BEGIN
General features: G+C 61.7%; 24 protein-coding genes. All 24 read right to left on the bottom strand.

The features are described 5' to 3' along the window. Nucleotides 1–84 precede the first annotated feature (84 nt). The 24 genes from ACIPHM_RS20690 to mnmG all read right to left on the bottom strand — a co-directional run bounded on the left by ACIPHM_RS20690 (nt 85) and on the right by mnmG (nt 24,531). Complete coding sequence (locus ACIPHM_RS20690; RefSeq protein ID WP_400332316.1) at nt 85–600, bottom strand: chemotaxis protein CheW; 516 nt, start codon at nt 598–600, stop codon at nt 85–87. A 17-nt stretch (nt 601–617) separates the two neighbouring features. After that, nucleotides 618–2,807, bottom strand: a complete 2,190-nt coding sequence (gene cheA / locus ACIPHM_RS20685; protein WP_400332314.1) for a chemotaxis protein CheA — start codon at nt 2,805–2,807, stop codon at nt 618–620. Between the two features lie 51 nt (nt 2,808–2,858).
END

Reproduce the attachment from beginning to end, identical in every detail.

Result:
General features: G+C 61.7%; 24 protein-coding genes. All 24 read right to left on the bottom strand.

The features are described 5' to 3' along the window. Nucleotides 1–84 precede the first annotated feature (84 nt). The 24 genes from ACIPHM_RS20690 to mnmG all read right to left on the bottom strand — a co-directional run bounded on the left by ACIPHM_RS20690 (nt 85) and on the right by mnmG (nt 24,531). Complete coding sequence (locus ACIPHM_RS20690; RefSeq protein ID WP_400332316.1) at nt 85–600, bottom strand: chemotaxis protein CheW; 516 nt, start codon at nt 598–600, stop codon at nt 85–87. A 17-nt stretch (nt 601–617) separates the two neighbouring features. After that, nucleotides 618–2,807, bottom strand: a complete 2,190-nt coding sequence (gene cheA / locus ACIPHM_RS20685; protein WP_400332314.1) for a chemotaxis protein CheA — start codon at nt 2,805–2,807, stop codon at nt 618–620. Between the two features lie 51 nt (nt 2,808–2,858).